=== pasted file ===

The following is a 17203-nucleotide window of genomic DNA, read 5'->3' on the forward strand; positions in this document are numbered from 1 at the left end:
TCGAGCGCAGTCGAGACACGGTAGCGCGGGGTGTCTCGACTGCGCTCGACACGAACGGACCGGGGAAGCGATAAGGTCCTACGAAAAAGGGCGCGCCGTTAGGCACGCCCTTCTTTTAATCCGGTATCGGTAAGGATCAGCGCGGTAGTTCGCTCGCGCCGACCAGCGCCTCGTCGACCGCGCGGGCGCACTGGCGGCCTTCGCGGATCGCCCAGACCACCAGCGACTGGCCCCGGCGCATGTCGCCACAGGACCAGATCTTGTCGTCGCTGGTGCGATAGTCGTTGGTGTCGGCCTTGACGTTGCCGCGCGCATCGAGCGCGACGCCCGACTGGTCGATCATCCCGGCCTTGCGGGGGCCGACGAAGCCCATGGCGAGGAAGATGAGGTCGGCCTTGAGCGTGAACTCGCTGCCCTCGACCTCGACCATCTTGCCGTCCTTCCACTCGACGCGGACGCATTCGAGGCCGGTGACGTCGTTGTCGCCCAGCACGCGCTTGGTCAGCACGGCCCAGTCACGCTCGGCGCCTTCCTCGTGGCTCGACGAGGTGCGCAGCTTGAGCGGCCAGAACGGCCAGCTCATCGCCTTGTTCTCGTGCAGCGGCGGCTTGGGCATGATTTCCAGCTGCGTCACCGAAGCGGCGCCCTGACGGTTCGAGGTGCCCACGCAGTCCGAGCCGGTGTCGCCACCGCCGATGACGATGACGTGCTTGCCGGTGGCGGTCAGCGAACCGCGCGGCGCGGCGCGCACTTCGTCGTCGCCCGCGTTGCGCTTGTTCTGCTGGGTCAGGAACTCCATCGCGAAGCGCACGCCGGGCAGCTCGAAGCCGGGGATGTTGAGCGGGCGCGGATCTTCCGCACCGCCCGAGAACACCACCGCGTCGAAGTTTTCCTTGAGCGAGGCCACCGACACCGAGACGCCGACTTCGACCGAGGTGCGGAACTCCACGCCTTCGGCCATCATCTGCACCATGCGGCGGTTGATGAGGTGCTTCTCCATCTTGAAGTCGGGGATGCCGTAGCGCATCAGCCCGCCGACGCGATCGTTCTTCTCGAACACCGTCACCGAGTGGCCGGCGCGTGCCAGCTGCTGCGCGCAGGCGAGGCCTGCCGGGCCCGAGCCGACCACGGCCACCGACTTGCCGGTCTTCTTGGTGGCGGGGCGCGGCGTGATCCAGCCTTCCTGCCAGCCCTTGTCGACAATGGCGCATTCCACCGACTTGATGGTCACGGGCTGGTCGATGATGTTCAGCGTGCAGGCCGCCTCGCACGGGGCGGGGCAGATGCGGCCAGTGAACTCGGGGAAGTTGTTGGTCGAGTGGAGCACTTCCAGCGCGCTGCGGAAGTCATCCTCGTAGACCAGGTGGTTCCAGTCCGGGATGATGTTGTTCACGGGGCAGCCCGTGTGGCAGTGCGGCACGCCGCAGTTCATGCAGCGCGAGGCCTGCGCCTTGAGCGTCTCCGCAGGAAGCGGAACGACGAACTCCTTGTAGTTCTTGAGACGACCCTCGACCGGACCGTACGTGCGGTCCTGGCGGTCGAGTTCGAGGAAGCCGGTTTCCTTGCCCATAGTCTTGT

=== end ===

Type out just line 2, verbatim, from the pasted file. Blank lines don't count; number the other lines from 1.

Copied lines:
TCGAGCGCAGTCGAGACACGGTAGCGCGGGGTGTCTCGACTGCGCTCGACACGAACGGACCGGGGAAGCGATAAGGTCCTACGAAAAAGGGCGCGCCGTTAGGCACGCCCTTCTTTTAATCCGGTATCGGTAAGGATCAGCGCGGTAGTTCGCTCGCGCCGACCAGCGCCTCGTCGACCGCGCGGGCGCACTGGCGGCCTTCGCGGATCGCCCAGACCACCAGCGACTGGCCCCGGCGCATGTCGCCACAGGACCAGATCTTGTCGTCGCTGGTGCGATAGTCGTTGGTGTCGGCCTTGACGTTGCCGCGCGCATCGAGCGCGACGCCCGACTGGTCGATCATCCCGGCCTTGCGGGGGCCGACGAAGCCCATGGCGAGGAAGATGAGGTCGGCCTTGAGCGTGAACTCGCTGCCCTCGACCTCGACCATCTTGCCGTCCTTCCACTCGACGCGGACGCATTCGAGGCCGGTGACGTCGTTGTCGCCCAGCACGCGCTTGGTCAGCACGGCCCAGTCACGCTCGGCGCCTTCCTCGTGGCTCGACGAGGTGCGCAGCTTGAGCGGCCAGAACGGCCAGCTCATCGCCTTGTTCTCGTGCAGCGGCGGCTTGGGCATGATTTCCAGCTGCGTCACCGAAGCGGCGCCCTGACGGTTCGAGGTGCCCACGCAGTCCGAGCCGGTGTCGCCACCGCCGATGACGATGACGTGCTTGCCGGTGGCGGTCAGCGAACCGCGCGGCGCGGCGCGCACTTCGTCGTCGCCCGCGTTGCGCTTGTTCTGCTGGGTCAGGAACTCCATCGCGAAGCGCACGCCGGGCAGCTCGAAGCCGGGGATGTTGAGCGGGCGCGGATCTTCCGCACCGCCCGAGAACACCACCGCGTCGAAGTTTTCCTTGAGCGAGGCCACCGACACCGAGACGCCGACTTCGACCGAGGTGCGGAACTCCACGCCTTCGGCCATCATCTGCACCATGCGGCGGTTGATGAGGTGCTTCTCCATCTTGAAGTCGGGGATGCCGTAGCGCATCAGCCCGCCGACGCGATCGTTCTTCTCGAACACCGTCACCGAGTGGCCGGCGCGTGCCAGCTGCTGCGCGCAGGCGAGGCCTGCCGGGCCCGAGCCGACCACGGCCACCGACTTGCCGGTCTTCTTGGTGGCGGGGCGCGGCGTGATCCAGCCTTCCTGCCAGCCCTTGTCGACAATGGCGCATTCCACCGACTTGATGGTCACGGGCTGGTCGATGATGTTCAGCGTGCAGGCCGCCTCGCACGGGGCGGGGCAGATGCGGCCAGTGAACTCGGGGAAGTTGTTGGTCGAGTGGAGCACTTCCAGCGCGCTGCGGAAGTCATCCTCGTAGACCAGGTGGTTCCAGTCCGGGATGATGTTGTTCACGGGGCAGCCCGTGTGGCAGTGCGGCACGCCGCAGTTCATGCAGCGCGAGGCCTGCGCCTTGAGCGTCTCCGCAGGAAGCGGAACGACGAACTCCTTGTAGTTCTTGAGACGACCCTCGACCGGACCGTACGTGCGGTCCTGGCGGTCGAGTTCGAGGAAGCCGGTTTCCTTGCCCATAGTCTTGT